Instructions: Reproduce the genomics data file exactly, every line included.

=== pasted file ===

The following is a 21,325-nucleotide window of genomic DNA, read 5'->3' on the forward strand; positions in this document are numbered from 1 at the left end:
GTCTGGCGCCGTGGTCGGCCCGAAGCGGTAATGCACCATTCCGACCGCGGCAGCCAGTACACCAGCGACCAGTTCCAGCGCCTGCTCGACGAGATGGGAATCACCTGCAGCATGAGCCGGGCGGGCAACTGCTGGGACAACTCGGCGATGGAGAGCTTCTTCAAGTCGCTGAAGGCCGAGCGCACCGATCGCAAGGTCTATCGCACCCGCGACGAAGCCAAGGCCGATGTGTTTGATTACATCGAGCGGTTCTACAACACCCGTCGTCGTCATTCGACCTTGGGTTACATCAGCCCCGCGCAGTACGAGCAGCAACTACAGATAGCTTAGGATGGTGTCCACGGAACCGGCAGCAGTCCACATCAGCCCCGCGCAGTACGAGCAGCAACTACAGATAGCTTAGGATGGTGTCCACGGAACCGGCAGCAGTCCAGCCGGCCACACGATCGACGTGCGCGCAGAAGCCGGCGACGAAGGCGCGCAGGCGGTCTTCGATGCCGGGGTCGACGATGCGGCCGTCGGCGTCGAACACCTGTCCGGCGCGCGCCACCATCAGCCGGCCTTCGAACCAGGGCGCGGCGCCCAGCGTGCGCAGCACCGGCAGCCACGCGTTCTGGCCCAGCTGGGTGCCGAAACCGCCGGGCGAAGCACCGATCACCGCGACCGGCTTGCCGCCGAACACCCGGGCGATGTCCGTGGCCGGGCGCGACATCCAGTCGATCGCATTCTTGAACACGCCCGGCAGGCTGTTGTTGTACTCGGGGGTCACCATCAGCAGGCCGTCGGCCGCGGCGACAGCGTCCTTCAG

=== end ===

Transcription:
The following is a 21,325-nucleotide window of genomic DNA, read 5'->3' on the forward strand; positions in this document are numbered from 1 at the left end:
GTCTGGCGCCGTGGTCGGCCCGAAGCGGTAATGCACCATTCCGACCGCGGCAGCCAGTACACCAGCGACCAGTTCCAGCGCCTGCTCGACGAGATGGGAATCACCTGCAGCATGAGCCGGGCGGGCAACTGCTGGGACAACTCGGCGATGGAGAGCTTCTTCAAGTCGCTGAAGGCCGAGCGCACCGATCGCAAGGTCTATCGCACCCGCGACGAAGCCAAGGCCGATGTGTTTGATTACATCGAGCGGTTCTACAACACCCGTCGTCGTCATTCGACCTTGGGTTACATCAGCCCCGCGCAGTACGAGCAGCAACTACAGATAGCTTAGGATGGTGTCCACGGAACCGGCAGCAGTCCACATCAGCCCCGCGCAGTACGAGCAGCAACTACAGATAGCTTAGGATGGTGTCCACGGAACCGGCAGCAGTCCAGCCGGCCACACGATCGACGTGCGCGCAGAAGCCGGCGACGAAGGCGCGCAGGCGGTCTTCGATGCCGGGGTCGACGATGCGGCCGTCGGCGTCGAACACCTGTCCGGCGCGCGCCACCATCAGCCGGCCTTCGAACCAGGGCGCGGCGCCCAGCGTGCGCAGCACCGGCAGCCACGCGTTCTGGCCCAGCTGGGTGCCGAAACCGCCGGGCGAAGCACCGATCACCGCGACCGGCTTGCCGCCGAACACCCGGGCGATGTCCGTGGCCGGGCGCGACATCCAGTCGATCGCATTCTTGAACACGCCCGGCAGGCTGTTGTTGTACTCGGGGGTCACCATCAGCAGGCCGTCGGCCGCGGCGACAGCGTCCTTCAG